Yet because we could not agree on a treaty or even on an overall framework we could not usher in what was needed — a carbon price guaranteeing sustained investment in renewable industries. The result is that aside from China (where a state decision has been made to sponsor renewables) investment in that industry is flagging. While there was some progress in Durban, South Africa, with an agreement about standards on transparency, and in Cancún, Mexico, where new standards were set for corporate social responsibility, the much-promised decade of low carbon investment has been postponed, a victim of an international failure to agree.
The failure to coordinate growth strategy
The world is also unable to agree on what to do about stalled global growth amid the fallout from the euro zone crisis. In 2009, when world leaders agreed on a bold strategy, I and others insisted that first aid measures were not enough. The G-20’s Action Plan included a commitment by its members to coordinate fiscal, monetary, trade and structural policies and to use the I.M.F.’s mutual assessment process as its vehicle.
What was intended to be a global growth pact quickly bogged down in “currency wars.” The result is that growth is much lower than it need be and I estimate we have lost between 25 and 50 million jobs. Much-needed global initiatives, such as an infrastructure plan to mobilize private savings and generate higher growth, are stillborn.
The failure to secure a world trade agreement
Negotiations on a new world trade round have also broken down. Some may argue that it’s impossible to agree on what to do because the nature of imports and exports — and of global supply chains — is changing so fast. Yet each successful trade round since the 1940s has had to deal with a rapidly changing world.
Today the world is being remade yet again. Intra-Asian trade, which is now about a third of intra-European trade, will surpass European trade before 2030. China, which has less than 5 percent of world trade today, will have 15 percent by 2030. India’s share will rise from less than 2 percent to 5 percent.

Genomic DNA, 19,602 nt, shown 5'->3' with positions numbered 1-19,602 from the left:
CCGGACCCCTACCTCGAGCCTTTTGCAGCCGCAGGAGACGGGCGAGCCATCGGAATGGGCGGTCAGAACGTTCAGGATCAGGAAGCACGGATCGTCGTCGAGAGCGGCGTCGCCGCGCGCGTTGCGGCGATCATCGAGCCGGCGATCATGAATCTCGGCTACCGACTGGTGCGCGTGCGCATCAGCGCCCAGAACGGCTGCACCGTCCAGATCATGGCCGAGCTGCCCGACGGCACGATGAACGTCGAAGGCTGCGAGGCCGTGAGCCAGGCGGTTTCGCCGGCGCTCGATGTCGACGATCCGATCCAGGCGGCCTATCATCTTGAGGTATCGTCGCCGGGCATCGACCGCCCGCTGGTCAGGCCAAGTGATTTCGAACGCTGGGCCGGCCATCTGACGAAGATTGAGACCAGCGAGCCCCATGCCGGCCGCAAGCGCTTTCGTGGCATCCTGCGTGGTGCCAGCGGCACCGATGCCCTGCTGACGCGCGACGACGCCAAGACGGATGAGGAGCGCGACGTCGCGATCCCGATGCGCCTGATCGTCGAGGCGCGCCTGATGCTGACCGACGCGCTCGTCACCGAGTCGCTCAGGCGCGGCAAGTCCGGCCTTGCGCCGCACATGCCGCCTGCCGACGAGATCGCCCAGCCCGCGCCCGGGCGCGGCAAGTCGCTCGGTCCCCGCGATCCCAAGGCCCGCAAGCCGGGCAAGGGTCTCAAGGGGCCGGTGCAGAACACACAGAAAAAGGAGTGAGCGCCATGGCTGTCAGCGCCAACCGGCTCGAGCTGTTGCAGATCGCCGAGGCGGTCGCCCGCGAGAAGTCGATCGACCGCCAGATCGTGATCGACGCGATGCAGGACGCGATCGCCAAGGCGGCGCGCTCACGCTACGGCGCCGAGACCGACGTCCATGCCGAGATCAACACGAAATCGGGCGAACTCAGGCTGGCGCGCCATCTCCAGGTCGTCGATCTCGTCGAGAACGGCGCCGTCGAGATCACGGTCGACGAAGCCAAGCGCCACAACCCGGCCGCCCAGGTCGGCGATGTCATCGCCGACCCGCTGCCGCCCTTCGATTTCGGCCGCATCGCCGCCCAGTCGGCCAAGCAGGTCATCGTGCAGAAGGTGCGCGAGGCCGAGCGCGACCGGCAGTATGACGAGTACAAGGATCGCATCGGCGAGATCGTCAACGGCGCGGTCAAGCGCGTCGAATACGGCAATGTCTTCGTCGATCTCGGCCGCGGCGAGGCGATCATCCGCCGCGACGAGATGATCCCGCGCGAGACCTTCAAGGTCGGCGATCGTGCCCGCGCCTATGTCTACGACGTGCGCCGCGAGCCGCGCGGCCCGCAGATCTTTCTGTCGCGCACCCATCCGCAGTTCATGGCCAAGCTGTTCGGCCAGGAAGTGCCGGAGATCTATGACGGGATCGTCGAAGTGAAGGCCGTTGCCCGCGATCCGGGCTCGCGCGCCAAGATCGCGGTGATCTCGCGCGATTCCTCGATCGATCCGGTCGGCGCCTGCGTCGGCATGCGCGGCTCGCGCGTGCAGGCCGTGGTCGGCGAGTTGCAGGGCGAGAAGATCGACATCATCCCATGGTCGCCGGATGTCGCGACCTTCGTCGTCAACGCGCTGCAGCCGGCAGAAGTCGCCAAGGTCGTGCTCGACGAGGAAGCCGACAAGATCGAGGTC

Given their need to sell to rising Asian markets, my view is that more than ever before free trade is in the interests of America and Europe. Yet we face the prospect that, for the first time in 40 years of trade negotiations, protectionist pressures will make a world trade deal impossible.
The failure to deliver the millennium development goals
In 2000 every major world leader and every significant international institution agreed to deliver, by 2015, education for every child, a two-thirds reduction in infant mortality, and a three-quarters reduction in maternal mortality on top of a halving of poverty in every continent. They promised to secure gender equality by 2005.
Despite big progress in reducing poverty in China, none of these bold health and education goals are on track to being met. One reason I have accepted the U.N. secretary general’s offer to be his special envoy for global education is that, unless we fast track resources to meeting these goals from now to the end of 2015, one generation’s betrayal will haunt the next. The credibility of the post-2015 goals will depend on how much we do in the next three years to meet the current goals.
In five central areas where policy coordination is essential, the world has not moved forward with sufficient force; indeed, in certain important respects it has moved backward.
Where are the powerful, globally minded voices that can do something about this?
Certainly, what China does will matter more than ever before. Zheng Bijian, a prominent adviser to the government in Beijing, argues that there is now a “convergence of interests” across the world but that the immediate challenge is whether global governance can be established without one dominant power or set of interests insisting on calling the shots. In other words, China wants global cooperation to work. It does not want to overturn the current global system, but to reform it, and it wants America and Europe to engage in that process of reform without trying to dominate it.